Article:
Aircraft maintenance engineer (AME) Preelan Naidoo says receiving one of CASA’s highly sought after scholarships at RotorTech 2021 earlier this year was an experience ‘I could have never dreamt of’.
‘It was so surreal, having “big” people from all over the helicopter industry recognise me,’ he says, of the scholarship presented by CASA CEO and Director of Aviation Safety Pip Spence.
Preelan, a leading hand at HeliEdge Aviation, is one of 6 CASA scholarship holders currently working on their Part 66 AME licence and, like all our candidates, had to demonstrate a commitment to achieving the highest of professional standards.
After spending his teenage years as a member of the 212 Squadron Air Force Cadets, Preelan studied at both Aviation Australia and Flight One. Since receiving the scholarship, he has acquired his licence. He now travels all over Australia, maintaining helicopters that operate across multiple roles.
‘There are lots of aspects of this career that are challenging, but that’s also what makes it rewarding – you are constantly refining and learning,’ he says.
‘I personally found it relatively easy to join the industry. My biggest aid was being willing to relocate for work and always being open to both fixed and rotary wing engineering. By diversifying your experience, you ultimately become a better engineer’.
Preelan believes the industry needs more young people to keep aviation ‘fresh and vibrant’. His advice to anyone contemplating a career in aircraft aviation is simple: go and visit an aircraft maintenance facility in person, get to know your surroundings and get a taste for aviation.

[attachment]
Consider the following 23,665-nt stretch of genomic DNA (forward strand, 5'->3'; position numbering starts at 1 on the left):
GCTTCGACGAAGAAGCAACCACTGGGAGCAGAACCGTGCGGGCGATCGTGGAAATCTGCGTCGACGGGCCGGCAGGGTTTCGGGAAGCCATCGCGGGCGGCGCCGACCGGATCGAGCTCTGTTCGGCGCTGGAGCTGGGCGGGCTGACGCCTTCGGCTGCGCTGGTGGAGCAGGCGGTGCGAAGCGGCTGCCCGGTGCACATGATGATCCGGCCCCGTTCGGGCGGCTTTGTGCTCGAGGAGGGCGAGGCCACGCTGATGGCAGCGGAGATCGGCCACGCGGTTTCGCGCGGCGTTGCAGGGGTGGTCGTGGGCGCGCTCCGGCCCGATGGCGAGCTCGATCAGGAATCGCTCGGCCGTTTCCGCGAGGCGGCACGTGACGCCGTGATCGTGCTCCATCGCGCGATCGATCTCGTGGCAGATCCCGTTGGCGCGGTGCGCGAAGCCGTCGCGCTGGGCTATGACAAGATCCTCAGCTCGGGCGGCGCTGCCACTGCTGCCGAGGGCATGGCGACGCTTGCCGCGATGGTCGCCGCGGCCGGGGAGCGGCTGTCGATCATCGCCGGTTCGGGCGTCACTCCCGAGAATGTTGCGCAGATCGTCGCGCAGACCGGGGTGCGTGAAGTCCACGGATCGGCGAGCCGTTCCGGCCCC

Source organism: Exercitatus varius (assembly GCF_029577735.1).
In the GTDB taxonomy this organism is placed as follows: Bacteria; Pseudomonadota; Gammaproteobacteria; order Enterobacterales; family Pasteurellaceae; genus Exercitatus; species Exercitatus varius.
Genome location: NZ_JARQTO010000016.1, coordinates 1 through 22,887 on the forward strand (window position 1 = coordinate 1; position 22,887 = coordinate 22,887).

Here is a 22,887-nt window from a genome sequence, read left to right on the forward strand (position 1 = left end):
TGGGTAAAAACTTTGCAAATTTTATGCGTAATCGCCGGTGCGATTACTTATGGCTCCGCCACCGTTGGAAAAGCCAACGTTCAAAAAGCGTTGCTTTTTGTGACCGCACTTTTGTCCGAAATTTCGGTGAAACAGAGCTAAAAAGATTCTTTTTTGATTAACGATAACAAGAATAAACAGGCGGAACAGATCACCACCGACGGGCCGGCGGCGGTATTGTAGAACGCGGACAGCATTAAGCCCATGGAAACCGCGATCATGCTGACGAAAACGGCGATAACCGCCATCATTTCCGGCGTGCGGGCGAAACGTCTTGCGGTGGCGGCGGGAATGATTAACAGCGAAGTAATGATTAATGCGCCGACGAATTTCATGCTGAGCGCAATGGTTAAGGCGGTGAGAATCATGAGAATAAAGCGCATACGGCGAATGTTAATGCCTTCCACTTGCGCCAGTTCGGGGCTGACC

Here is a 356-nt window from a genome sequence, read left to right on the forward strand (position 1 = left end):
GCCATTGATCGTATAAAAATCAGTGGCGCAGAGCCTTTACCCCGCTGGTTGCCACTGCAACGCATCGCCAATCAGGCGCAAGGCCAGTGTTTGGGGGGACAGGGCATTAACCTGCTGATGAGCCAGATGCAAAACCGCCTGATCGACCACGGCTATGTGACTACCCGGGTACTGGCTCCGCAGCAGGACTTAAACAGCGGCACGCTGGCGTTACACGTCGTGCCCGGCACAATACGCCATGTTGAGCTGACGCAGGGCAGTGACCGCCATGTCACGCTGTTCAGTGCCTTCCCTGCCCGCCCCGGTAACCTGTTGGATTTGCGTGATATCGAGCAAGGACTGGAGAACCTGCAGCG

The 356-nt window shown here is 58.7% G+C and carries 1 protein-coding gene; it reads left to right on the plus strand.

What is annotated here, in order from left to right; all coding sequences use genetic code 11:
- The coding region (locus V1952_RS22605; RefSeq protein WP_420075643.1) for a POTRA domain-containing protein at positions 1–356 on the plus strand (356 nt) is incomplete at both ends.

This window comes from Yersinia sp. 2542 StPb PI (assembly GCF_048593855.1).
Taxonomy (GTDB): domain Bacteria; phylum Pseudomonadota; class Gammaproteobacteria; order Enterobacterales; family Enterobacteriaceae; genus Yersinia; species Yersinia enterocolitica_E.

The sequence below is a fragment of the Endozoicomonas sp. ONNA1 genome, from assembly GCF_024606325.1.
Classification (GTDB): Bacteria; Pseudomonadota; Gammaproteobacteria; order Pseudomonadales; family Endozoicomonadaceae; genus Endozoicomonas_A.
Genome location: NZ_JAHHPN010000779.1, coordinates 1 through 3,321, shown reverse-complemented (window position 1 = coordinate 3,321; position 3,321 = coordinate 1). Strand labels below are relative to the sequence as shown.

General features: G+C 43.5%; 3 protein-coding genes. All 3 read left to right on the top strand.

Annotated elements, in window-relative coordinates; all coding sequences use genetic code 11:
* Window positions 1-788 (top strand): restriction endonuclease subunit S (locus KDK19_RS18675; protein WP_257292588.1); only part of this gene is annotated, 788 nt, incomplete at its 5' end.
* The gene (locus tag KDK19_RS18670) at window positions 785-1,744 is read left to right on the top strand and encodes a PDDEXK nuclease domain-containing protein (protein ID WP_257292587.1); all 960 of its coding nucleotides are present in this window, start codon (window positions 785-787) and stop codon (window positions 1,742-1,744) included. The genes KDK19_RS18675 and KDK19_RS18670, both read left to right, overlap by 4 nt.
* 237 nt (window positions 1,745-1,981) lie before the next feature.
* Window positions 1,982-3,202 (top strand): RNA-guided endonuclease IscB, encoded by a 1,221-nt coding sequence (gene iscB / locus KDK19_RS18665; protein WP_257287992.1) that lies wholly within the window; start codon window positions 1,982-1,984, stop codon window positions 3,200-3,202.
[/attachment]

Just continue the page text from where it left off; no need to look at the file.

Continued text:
‘If you’re young, the simplest way is a structured apprenticeship,’ he says. ‘Although, if you do choose the self-study option, stay on top of your exams and journal. You can’t be successful without either of the two, so stay focused on your future.
‘I’m lucky enough to work alongside and lead a few apprentices and, honestly, the collective energy and humour is prolific.
‘Nothing taught in this industry is useless. Most things you learn can be repurposed into everyday life. You gain the ability to fix just about anything.’
Preelan has also discovered other advantages of being a licensed aircraft maintenance engineer (LAME). A recent career highlight was a post-maintenance flight above Brisbane and the Gold Coast in the copilot’s seat of a Bell 429 helicopter. After the night flight, he said, ‘seeing the ground during the day is awesome but being in the dark looking at screens, knowing you’re flying in a helicopter is a whole new level of aviation’.
‘An opportunity such as the CASA scholarship really does fuel self-motivation to be the best I can be,’ he says.
‘Being self-funded throughout, I have used the scholarship to partially offset my initial aero skills study fees. The scholarship does motivate new and current AMEs to apply themselves, despite the cost of training and exams.
‘My honest advice for anyone seeking to become a LAME is keep yourself in a constant state of curiosity and learning. Self-discipline and motivation are crucial to being a proficient engineer – stay on top of yourself first and foremost.
‘And just remember not to burn any bridges – word travels fast in this industry!’